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Municipal Bonds. A Brief Explanation By Rob French. “Public goods are those which are in everybody’s interest to have, but in no one’s interest to provide.” -The Economist, April 23rd. What Is a “Muni”?.

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municipal bonds

Municipal Bonds

A Brief Explanation

By Rob French

“Public goods are those which are in everybody’s interest to have, but in no one’s interest to provide.”

-The Economist, April 23rd

what is a muni
What Is a “Muni”?
  • Municipal bonds are instruments of debt issued by civic entities such as states, cities, and counties that are used by the local or state government to temporarily fund short-term operating expenses, permanently fund long-term capital expenditures, and fund specific projects.
original function
Original Function
  • Historically used to finance services, projects, and infrastructures that benefit the public directly.
    • Schools
    • Bridges
    • Roads
    • Sewer
    • Water facilities
    • Fire districts
    • Airports
    • Port authorities
additional function
Additional Function
  • Tax-exempt securities are frequently used for non-traditional purposes that primarily benefit non-governmental organizations and individuals.
    • Commercial and industrial businesses
    • Residential home mortgages
    • Housing developments
    • Hospitals
    • Convention centers
    • Sports stadiums
    • Industrial pollution abatement programs.
read my lips no taxes
Read My Lips…No Taxes
  • Although the tax reform act of 1996 created classes of bonds that are subject to federal income tax, most municipal bonds are still TAX FREE!
types of munis
Types of “Munis”
  • Although there are many types, municipal bonds are generally classified according to the source from which the issuer intends to reimburse bond payments.
    • GO bonds
    • Revenue bonds
    • “Double Barrel” bonds
go bonds
GO Bonds
  • General Obligation bonds or “GO bonds” are unsecured bonds that are backed by the "the full faith and credit" of the local or state government that issued the bond.
go bonds continued
GO Bonds (continued)
  • The issuer can employ any means available to guarantee payments.
    • Sell property
    • Raise taxes
go bonds continued10
GO Bonds (continued)
  • Projects funded by GO bonds generally do not produce revenue.
    • Building or remodeling of schools
    • Roads (not toll roads)
    • Bridges
revenue bonds
Revenue Bonds
  • Repaid by the money the project earns from tolls, fees, bills, tickets, or other services.
    • Housing developments
    • Hospitals
    • Convention centers
    • Sports stadiums
double barrel bonds
“Double Barrel” Bonds
  • Municipal bonds that are both general obligation bonds and revenue bonds.
    • Drinking water
    • Wastewater treatment
    • Toll roads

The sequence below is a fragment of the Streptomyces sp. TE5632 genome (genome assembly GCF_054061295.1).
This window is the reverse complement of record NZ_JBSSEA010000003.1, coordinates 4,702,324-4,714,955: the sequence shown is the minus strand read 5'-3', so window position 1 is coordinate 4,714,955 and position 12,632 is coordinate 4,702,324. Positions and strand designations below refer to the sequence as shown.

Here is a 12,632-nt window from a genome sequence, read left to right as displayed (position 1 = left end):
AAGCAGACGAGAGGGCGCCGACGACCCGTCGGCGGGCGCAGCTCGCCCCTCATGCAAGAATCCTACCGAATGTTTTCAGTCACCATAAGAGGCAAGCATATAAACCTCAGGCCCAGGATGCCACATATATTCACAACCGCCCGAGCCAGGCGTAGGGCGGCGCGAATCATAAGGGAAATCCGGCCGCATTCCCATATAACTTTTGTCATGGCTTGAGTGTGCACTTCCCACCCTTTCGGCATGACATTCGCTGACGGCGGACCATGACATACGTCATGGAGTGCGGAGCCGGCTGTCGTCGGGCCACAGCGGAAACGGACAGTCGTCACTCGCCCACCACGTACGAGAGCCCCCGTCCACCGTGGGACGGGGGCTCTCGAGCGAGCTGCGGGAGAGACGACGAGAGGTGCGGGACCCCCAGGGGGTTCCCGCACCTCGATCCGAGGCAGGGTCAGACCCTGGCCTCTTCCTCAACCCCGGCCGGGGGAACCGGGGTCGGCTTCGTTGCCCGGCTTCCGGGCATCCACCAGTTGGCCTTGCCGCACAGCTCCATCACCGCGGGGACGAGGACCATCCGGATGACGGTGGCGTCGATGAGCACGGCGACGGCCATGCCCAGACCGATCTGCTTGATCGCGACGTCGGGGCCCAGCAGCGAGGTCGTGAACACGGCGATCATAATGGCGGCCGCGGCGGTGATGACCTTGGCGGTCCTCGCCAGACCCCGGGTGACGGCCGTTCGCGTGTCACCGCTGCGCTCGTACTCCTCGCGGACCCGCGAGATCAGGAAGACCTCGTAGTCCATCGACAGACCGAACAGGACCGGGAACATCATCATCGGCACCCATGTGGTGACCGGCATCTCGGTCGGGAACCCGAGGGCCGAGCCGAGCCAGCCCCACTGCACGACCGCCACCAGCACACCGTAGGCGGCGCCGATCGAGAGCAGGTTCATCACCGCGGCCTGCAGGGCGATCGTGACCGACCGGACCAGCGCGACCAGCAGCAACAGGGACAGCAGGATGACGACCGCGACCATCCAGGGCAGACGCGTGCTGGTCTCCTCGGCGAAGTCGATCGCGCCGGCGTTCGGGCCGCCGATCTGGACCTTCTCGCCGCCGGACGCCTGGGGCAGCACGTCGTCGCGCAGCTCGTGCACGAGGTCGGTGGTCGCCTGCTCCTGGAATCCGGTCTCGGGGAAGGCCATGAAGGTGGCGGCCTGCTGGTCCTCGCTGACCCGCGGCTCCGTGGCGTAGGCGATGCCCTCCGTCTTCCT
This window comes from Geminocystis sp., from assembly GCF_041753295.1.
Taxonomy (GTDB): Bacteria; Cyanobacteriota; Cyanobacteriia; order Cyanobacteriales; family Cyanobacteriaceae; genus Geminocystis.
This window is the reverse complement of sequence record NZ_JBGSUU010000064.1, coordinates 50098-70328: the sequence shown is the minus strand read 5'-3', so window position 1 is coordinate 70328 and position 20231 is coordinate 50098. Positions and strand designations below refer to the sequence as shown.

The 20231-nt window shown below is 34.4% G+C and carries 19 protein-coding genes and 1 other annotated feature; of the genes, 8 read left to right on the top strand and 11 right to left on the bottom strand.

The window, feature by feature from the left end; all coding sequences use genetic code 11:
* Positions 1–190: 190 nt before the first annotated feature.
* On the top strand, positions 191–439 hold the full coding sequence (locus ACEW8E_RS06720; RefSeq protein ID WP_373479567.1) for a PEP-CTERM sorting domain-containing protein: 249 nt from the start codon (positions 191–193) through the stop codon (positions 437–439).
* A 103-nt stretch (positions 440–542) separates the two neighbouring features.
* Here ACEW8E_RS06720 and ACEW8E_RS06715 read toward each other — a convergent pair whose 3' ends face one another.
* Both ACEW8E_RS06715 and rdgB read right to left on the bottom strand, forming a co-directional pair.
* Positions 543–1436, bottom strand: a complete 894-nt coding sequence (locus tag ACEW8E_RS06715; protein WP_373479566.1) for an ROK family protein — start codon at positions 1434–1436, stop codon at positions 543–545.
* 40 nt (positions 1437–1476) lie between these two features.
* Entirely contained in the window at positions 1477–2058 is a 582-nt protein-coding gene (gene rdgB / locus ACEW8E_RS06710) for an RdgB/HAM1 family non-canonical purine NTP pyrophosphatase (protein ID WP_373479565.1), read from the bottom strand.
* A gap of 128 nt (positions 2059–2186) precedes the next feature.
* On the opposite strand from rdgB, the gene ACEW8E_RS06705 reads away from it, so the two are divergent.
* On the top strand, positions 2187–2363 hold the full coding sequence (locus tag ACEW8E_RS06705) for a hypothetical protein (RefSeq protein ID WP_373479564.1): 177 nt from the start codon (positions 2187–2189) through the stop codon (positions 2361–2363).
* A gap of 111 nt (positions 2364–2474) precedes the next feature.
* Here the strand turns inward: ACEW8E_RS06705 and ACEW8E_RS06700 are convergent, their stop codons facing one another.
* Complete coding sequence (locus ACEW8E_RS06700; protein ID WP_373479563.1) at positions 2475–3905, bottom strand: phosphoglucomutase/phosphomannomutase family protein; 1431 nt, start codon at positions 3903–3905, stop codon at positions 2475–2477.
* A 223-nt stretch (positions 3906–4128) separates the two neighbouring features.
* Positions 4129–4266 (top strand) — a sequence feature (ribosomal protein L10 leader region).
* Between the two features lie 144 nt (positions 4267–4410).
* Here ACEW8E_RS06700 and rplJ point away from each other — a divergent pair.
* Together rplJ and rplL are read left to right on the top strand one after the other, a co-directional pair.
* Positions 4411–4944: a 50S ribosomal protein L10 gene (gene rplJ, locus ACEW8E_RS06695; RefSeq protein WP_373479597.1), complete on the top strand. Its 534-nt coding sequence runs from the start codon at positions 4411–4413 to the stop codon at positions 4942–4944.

appropriate uses
Appropriate Uses
  • The state of Oregon relies on specific factors to justify issuing debt.
    • To distribute the expenses for a project to the individuals that will benefit from the project over its useful life rather than requiring today’s taxpayers to pay for future use.
    • In times of inflation, future reimbursement of the debt is assisted by the fact that the money used to repay the debt at maturity will not be as valuable.
appropriate uses cont
Appropriate Uses (cont.)
  • The state of Oregon relies on specific factors to justify issuing debt.
    • To help purchase needed equipment or improve a facility to become more liquid.
    • With extra available cash, general fund revenues can be used for operating expenses and other less expensive needs.
investment risk
Investment Risk
  • Typically considered to be safe, as it is unlikely that the government will declare bankruptcy.
  • Some recent exceptions include Washington State and California.
  • Not a lot of information available regarding individual municipal bonds.
bond ratings
Bond Ratings
  • Credit ratings help investors appraise the risk and reward of the bond.
  • There is a direct correlation between the risk and the reward of the bond.
  • Moody’s, Standard and Poors, and Fitch offer independent ratings based on a range of factors that include
    • Current debt
    • Liquidity
    • Finances
    • Management decisions
bonds for the wealthy
Bonds For the Wealthy
  • Municipal bonds are most advantageous for individuals that are in the highest tax brackets.
  • If you pay little or no taxes, you could make more money with other bonds or investments with similar risk.
tax vs no tax
Tax vs. no Tax
  • To compare untaxed municipal bonds to taxable corporate bonds, divide the tax-exempt yield by one minus the tax bracket of the investor.
  • Tax exempt yield/(1-tax bracket)=tax equivalent yield).
tax vs no tax cont
Tax vs. no Tax -cont.
  • An investor that pays 10 percent tax and is looking to buy a 20-year municipal bond with a yield of 4.51 earns the same as a taxable bond with a 5.01 percent yield (.0451/(1-.10)=.0501).
  • Could make more money by buying a regularly taxed corporate bond with a similar risk.
tax vs no tax cont20
Tax vs. no Tax -cont.
  • If the investor pays 35 percent tax, the same municipal bond now has a tax equivalent yield of 6.94 percent (.0451/(1-.35)=0.0694).
  • May be a better rate.
is it fair that the wealthy benefit the most
Is It Fair That the Wealthy Benefit the Most?
  • Civic entities need funds and cannot compete well with commercial companies without the tax free advantage.
  • If civic entities were denied the ability to issue tax-free bonds, all of the projects now funded in this way would be more expensive (smaller schools, dirt roads…)